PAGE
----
The central concept of Girl from Nowhere is hinged on its titular girl, Nanno (“Kitty” Chicha Amatayakul). Each episode begins in a different school with Nanno as the new girl who oftentimes becomes the students’ avatar of desire – whether that be beauty, talent, wealth, or popularity. But, true to Buddhist ideology, these desires often lead to suffering, and the narrative fuel of each entry is how exactly Nanno enacts punishments befitting of the sin.
While some episodes feature truly horrendous perpetrators, such as predatory teachers and rapist jocks, to me, the best episodes of Girl from Nowhere are those that dwell on pretty relatable teenage anxieties: the pressure to achieve, class inequality among peers, the facade of social media. It’s when Girl from Nowhere preys on “sins” anyone can be guilty of that viewers get to interrogate Nanno’s definition of karmic retribution and, in turn, their own. Navigating this grey area is fertile ground for storytelling.
Just like Black Mirror, the spectacle lies in the disproportionality of these supposed cautionary allegories – sympathy doled at times unto guilty teens, who we also recognize do not know any better.
Season 2 tries to keep things fresh by overtly discussing Nanno’s right to dispense justice and whether her Hammurabic definition is just, to begin with. They do this by creating a season-long arc and a younger brasher adversary.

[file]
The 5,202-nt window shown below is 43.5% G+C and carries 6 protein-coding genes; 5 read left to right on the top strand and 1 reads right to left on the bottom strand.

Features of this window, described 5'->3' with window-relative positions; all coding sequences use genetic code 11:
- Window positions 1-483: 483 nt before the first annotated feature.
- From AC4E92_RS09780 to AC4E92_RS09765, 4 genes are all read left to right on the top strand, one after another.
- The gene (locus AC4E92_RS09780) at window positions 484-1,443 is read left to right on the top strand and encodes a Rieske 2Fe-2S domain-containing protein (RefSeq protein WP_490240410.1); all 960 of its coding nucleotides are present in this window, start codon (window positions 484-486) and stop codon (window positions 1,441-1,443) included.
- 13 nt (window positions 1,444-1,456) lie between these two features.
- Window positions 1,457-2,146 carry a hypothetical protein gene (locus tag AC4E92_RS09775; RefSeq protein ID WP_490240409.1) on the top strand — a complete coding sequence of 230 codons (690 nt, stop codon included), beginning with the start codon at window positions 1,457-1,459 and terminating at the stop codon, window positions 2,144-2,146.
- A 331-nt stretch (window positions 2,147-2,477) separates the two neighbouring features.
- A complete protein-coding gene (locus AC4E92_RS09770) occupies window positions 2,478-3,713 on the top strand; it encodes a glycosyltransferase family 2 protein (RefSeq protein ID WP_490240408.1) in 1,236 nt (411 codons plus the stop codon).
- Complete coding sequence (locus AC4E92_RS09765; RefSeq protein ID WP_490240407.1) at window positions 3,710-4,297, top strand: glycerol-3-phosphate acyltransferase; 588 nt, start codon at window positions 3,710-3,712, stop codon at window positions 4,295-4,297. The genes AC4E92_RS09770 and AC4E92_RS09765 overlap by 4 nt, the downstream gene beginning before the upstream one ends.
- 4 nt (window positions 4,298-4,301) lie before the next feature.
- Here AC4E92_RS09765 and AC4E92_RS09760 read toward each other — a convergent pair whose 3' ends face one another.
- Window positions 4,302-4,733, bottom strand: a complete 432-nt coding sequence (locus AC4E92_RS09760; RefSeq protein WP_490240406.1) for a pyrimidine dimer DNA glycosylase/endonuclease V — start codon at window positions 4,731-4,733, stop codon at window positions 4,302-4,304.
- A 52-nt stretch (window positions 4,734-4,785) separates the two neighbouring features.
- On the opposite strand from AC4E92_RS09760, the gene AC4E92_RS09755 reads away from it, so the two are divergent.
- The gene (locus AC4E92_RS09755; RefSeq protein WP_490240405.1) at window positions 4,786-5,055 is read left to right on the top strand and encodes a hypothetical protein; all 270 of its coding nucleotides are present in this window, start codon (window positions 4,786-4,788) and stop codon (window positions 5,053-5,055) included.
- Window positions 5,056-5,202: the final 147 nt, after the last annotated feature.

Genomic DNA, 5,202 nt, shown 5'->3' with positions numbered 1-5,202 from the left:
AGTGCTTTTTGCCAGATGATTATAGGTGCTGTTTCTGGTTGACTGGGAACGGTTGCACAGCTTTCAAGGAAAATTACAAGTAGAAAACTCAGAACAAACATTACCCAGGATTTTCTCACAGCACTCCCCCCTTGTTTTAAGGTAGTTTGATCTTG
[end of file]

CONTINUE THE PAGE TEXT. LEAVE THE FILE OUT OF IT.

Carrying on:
While the intent is clear, I’m not sure if I can support the execution. Disrupting Nanno’s plans, while understandable on paper, pour over into the real world and disrupt the storytelling writ large. Many of the supposedly self-contained stories feel like songs half-sung, and it’s way too early to tell if the payoff will be worth it in future seasons. (This is why I wanted to watch an anthology.)
What to watch: Trophy, Hi-So, Lost and Found (Season 1). Minnie and the Four Bodies (Season 2).
Early into the pandemic, Twitter scoffed at the inevitability of pandemic-set stories told via Zoom rooms and video calls. But a year and a half into lockdown, it would be remiss to not use these formats to address the collective trauma we’ve been through and are still grappling with.
Most of Now Streaming’s episodes were shot remotely via these methods. And it is interesting to see how even with a tagline – “Six directors. Six stories. One city. One lockdown” – that alludes to entries spanning multiple genres, what we get mostly fall under the horror and romance genres. This is not a knock on the quality of Now Streaming; rather, it speaks of the similarities in our pandemic anxieties. Because if you think about it, our valuation of love and fear these days hinges on the strength of our phone signals and internet connection.